Massachusetts statutes provide a specific, formulaic approach to calculating the amount of weekly benefit payments that an injured employee is entitled to receive. This calculation is based largely on the injured employee’s average weekly wage. A key component of any workers’ compensation claim is ensuring that you provide enough information for the claims adjuster to calculate your average weekly wage so that you receive the maximum amount of benefits to which you are entitled. As Massachusetts workers’ compensation lawyers, we have assisted many victims with protecting their rights and securing compensation. As a recent case demonstrates, having a knowledgeable attorney on your side can prevent delays in your claim.
The claimant was injured on the job when he fell from a ladder. The claimant was painting the side of a building in Springfield, Massachusetts when the accident occurred. He notified his employer, which filed a claim for workers’ compensation benefits with its insurer. An administrative law judge reviewed the claim and concluded that the claimant was entitled to receive total incapacity benefits. The ALJ also noted, however, that there was insufficient information regarding his average weekly wage.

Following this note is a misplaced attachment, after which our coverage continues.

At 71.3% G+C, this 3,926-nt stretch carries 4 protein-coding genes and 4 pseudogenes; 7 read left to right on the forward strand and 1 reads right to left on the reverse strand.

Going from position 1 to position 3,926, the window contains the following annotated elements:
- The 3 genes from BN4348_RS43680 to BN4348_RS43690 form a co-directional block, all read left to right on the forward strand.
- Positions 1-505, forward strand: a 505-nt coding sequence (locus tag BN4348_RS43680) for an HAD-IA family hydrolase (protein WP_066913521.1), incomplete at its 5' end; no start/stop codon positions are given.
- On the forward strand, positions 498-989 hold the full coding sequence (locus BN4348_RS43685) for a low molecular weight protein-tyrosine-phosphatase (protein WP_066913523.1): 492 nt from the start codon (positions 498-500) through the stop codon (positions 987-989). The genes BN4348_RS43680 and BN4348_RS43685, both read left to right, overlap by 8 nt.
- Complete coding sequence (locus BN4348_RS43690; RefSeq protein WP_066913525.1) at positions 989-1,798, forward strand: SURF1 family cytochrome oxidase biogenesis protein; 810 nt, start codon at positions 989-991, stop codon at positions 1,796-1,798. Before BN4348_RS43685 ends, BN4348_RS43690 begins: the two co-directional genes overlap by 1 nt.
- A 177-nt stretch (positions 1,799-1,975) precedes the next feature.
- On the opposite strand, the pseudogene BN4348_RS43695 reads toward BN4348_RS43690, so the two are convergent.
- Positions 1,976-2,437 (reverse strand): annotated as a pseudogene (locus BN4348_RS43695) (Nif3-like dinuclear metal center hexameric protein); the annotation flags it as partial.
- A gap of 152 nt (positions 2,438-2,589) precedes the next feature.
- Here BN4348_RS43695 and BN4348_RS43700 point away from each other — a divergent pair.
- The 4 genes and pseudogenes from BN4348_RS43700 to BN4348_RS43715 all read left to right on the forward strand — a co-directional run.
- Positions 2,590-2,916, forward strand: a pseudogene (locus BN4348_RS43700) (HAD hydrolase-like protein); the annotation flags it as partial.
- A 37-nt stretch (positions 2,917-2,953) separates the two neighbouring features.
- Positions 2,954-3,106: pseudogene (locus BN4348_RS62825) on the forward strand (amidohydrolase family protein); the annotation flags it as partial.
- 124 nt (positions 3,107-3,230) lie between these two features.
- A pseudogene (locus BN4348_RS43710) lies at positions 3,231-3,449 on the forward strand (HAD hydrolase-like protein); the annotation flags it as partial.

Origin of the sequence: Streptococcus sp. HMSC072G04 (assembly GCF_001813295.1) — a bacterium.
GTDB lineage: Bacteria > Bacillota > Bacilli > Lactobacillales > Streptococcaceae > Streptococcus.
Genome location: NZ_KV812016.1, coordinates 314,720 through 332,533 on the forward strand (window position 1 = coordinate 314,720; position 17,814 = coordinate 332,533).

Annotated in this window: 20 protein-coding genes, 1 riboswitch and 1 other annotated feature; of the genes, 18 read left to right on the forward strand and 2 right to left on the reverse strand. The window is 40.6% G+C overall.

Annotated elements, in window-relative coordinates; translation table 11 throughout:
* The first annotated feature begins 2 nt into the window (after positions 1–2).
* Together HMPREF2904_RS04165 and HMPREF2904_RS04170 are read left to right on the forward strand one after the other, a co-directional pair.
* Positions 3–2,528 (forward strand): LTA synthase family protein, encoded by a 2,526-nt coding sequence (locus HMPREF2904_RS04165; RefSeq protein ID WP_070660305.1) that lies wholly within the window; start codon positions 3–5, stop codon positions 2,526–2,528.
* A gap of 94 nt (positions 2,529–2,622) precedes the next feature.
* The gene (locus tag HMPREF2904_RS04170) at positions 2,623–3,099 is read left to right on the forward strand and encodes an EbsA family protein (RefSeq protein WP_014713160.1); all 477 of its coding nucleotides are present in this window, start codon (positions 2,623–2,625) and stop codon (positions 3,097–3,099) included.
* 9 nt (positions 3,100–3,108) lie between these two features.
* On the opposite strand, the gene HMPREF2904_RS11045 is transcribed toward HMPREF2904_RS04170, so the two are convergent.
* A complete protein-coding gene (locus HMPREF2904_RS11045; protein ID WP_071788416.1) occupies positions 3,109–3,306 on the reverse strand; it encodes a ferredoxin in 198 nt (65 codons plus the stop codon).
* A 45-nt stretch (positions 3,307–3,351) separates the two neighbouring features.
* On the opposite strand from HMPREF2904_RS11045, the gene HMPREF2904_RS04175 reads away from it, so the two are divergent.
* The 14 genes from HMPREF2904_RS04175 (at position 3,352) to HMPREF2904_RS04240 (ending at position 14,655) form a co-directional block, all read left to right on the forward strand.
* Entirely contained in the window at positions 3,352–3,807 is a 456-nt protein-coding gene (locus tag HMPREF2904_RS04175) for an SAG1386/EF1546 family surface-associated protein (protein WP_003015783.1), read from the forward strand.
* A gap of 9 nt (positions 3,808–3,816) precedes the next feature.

At a hearing on the issue, the claimant indicated that he had entered into an agreement to receive roughly $1,000 from the employer to paint the home. He also indicated that he fell from the ladder on the second day of working on the project. The employer fired the man on the day after his injury and paid him $500. He also testified that he earned roughly $8,000 in the prior year for his work painting homes and that he also performed a variety of other employment occupations. Based on this evidence, the ALJ concluded that the claimant was performing seasonal work at the time he fell from the ladder. Since calculating an average weekly wage involves dividing the claimant’s earnings by 52 weeks, the ALJ concluded that his average weekly wage was $150.